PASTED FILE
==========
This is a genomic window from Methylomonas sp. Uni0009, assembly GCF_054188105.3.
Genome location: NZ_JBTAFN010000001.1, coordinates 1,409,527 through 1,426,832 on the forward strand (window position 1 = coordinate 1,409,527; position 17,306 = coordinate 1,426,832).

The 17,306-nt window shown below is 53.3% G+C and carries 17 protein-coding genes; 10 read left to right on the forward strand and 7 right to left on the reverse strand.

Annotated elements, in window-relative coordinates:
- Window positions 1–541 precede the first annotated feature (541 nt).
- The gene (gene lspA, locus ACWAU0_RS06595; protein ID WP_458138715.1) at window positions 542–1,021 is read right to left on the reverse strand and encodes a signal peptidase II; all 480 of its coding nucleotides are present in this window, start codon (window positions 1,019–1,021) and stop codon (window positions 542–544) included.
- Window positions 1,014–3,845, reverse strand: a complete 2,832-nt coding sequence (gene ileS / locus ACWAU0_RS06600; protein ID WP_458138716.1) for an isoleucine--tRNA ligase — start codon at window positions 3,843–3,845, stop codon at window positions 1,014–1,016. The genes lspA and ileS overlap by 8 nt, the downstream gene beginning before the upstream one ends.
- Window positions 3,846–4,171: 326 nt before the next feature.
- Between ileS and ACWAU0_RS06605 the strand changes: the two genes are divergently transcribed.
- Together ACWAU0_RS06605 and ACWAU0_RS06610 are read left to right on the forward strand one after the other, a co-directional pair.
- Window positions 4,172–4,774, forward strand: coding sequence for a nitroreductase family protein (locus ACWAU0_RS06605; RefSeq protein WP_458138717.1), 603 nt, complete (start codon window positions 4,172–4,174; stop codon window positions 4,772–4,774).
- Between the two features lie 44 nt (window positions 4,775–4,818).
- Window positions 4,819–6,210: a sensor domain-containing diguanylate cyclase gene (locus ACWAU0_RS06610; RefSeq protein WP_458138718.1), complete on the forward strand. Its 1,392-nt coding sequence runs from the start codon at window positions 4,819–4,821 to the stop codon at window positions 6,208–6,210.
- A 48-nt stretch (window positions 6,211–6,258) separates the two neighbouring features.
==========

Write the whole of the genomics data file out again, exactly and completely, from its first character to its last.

This is a genomic window from Methylomonas sp. Uni0009, assembly GCF_054188105.3.
Genome location: NZ_JBTAFN010000001.1, coordinates 1,409,527 through 1,426,832 on the forward strand (window position 1 = coordinate 1,409,527; position 17,306 = coordinate 1,426,832).

The 17,306-nt window shown below is 53.3% G+C and carries 17 protein-coding genes; 10 read left to right on the forward strand and 7 right to left on the reverse strand.

Annotated elements, in window-relative coordinates:
- Window positions 1–541 precede the first annotated feature (541 nt).
- The gene (gene lspA, locus ACWAU0_RS06595; protein ID WP_458138715.1) at window positions 542–1,021 is read right to left on the reverse strand and encodes a signal peptidase II; all 480 of its coding nucleotides are present in this window, start codon (window positions 1,019–1,021) and stop codon (window positions 542–544) included.
- Window positions 1,014–3,845, reverse strand: a complete 2,832-nt coding sequence (gene ileS / locus ACWAU0_RS06600; protein ID WP_458138716.1) for an isoleucine--tRNA ligase — start codon at window positions 3,843–3,845, stop codon at window positions 1,014–1,016. The genes lspA and ileS overlap by 8 nt, the downstream gene beginning before the upstream one ends.
- Window positions 3,846–4,171: 326 nt before the next feature.
- Between ileS and ACWAU0_RS06605 the strand changes: the two genes are divergently transcribed.
- Together ACWAU0_RS06605 and ACWAU0_RS06610 are read left to right on the forward strand one after the other, a co-directional pair.
- Window positions 4,172–4,774, forward strand: coding sequence for a nitroreductase family protein (locus ACWAU0_RS06605; RefSeq protein WP_458138717.1), 603 nt, complete (start codon window positions 4,172–4,174; stop codon window positions 4,772–4,774).
- Between the two features lie 44 nt (window positions 4,775–4,818).
- Window positions 4,819–6,210: a sensor domain-containing diguanylate cyclase gene (locus ACWAU0_RS06610; RefSeq protein WP_458138718.1), complete on the forward strand. Its 1,392-nt coding sequence runs from the start codon at window positions 4,819–4,821 to the stop codon at window positions 6,208–6,210.
- A 48-nt stretch (window positions 6,211–6,258) separates the two neighbouring features.